In 2018 in Massachusetts, a member of Parliament Natalie Higgins, has set a goal to feed her and her fiancé for five days, using only food stamps, which was only for $ 45. She knew that it would be difficult. But she had no idea how — and this despite the fact that she had access to a private kitchen, a reliable car and even a pressure cooker, which meant that she could buy inexpensive dried beans instead of more expensive canned.

“I really wanted to show that I realize how inadequate these benefits, says Higgins. — For many people SNAP and not nearly enough for a month,” she says.

Higgins and her fiance ate a lot of rice and beans, supplemented with frozen vegetables, oatmeal and peanut butter. Fresh fruit and vegetables were out of their price range. After a few days she had a nagging headache and she was feeling overwhelmed — physical symptoms of malnutrition.

“When you set minimum wages, and housing costs continue to rise, you just do not give people the opportunity to make ends meet, says Higgins. — I still can’t understand how cruel we can be as a country, to take away this food aid”.

The fact that the news of impending cuts came during the holidays, some seem to be heartless.

“This is a terrible time for the poor,” says Leibman.

51-year-old A je Scipio is a program Manager northeast Portland food programme in North-East Portland, a large food pantry, which is in 2018, has served more than 11,000 families. Scipio took a job a year ago and was worried at first that it is not enough emotional bandwidth. Demand in this region is huge and heartbreaking: one three-month period, the program serves 8,700 people.

She’s afraid to think about the future. She announced the new rules in the framework of the North-Eastern food programme: since January, customers can visit the shop only twice a month. Previously, they had unlimited access.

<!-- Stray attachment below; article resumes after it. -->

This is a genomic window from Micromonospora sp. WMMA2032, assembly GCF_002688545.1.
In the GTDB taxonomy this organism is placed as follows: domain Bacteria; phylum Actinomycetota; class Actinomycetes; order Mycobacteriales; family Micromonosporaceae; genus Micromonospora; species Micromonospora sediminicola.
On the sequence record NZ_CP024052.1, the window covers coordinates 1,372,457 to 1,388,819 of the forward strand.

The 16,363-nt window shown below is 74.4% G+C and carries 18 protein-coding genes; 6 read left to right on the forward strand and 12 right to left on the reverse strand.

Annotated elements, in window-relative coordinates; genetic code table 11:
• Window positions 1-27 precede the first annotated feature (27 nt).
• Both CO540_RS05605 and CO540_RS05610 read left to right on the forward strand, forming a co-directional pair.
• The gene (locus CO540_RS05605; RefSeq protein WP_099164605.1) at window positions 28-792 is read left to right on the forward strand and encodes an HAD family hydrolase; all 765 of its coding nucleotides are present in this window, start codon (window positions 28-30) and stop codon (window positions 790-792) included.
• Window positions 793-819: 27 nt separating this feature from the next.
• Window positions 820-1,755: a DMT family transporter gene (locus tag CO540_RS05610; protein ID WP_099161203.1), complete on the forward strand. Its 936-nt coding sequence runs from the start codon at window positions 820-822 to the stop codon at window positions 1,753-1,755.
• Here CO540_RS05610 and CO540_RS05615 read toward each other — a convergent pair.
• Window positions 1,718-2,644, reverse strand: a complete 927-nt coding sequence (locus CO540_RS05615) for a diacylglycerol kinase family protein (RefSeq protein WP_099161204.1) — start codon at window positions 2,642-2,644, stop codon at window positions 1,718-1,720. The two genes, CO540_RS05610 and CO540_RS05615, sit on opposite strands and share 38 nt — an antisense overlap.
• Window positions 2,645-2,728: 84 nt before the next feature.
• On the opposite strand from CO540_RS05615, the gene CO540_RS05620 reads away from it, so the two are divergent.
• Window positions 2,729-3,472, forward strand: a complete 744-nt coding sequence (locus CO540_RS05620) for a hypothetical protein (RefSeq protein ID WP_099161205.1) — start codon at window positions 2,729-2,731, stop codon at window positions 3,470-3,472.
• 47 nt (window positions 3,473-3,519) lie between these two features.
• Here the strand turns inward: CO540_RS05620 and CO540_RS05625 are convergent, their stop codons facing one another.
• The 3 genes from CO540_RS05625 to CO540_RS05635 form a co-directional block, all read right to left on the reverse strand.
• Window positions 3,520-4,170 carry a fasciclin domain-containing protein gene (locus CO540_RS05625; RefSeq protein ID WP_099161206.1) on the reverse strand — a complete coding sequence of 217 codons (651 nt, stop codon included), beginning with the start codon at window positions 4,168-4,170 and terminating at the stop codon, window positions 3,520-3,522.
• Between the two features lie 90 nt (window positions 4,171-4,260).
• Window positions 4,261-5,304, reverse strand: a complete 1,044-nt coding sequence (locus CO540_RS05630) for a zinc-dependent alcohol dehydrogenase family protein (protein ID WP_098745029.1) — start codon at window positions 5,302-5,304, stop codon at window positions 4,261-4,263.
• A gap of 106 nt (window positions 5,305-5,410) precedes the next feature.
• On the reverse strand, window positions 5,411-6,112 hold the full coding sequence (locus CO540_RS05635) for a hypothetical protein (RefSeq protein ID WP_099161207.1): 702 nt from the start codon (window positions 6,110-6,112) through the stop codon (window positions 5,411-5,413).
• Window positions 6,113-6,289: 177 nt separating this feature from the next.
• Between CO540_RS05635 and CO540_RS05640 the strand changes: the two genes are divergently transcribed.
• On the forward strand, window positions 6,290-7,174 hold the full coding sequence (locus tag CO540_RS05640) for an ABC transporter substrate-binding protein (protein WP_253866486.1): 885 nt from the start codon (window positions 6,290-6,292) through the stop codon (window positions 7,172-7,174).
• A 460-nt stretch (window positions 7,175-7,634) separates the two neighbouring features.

Scipio is skeptical of the administration to trump a thriving economy: “the Economy can flourish, for some people,” she says, ” but she’s not thriving to immigrant families or families with low income.”

“It’s not a problem of the poor people, she says. — There are hard working people, middle class people, people with a good job who are hungry every day.”

Tess Robertson and Chris DeFrank shop in the North-Eastern food programme just over a year. They only take perishable foods because they currently live in my Toyota Camry 98. About milk and frozen meat can not be considered, which means that they have to make more trips to the store, buying them in smaller quantities.

28-year-old Robertson recently got a job at a local factory Amazon, but part-time, and paid her only $15,10 per hour. She says she applied for dozens of jobs everywhere and not take it. She’s trying to get a full day in the Amazon. She’s worried that this will not happen before will start reducing SNAP.

36-year-old DeFrank also workable, but says he is still recovering from injuries received at his previous job to repair cars. Only a few months ago Defranza stabbed by a drug addict when he was fixing the car. He could not find a permanent job since then because he has terrible PTSD. To help him re-adjust to being around unfamiliar people, he, along with Robertson began volunteering in the pantry.

Previously dependent on heroin DeFrank tries not to think about spring, when his life and Robertson can become even more complicated.

“I try not to think about the future too much, because thinking about it will make you nervous. And when you’re an addict and you’re stressed out, you can recur, he says. — It’s just survival.”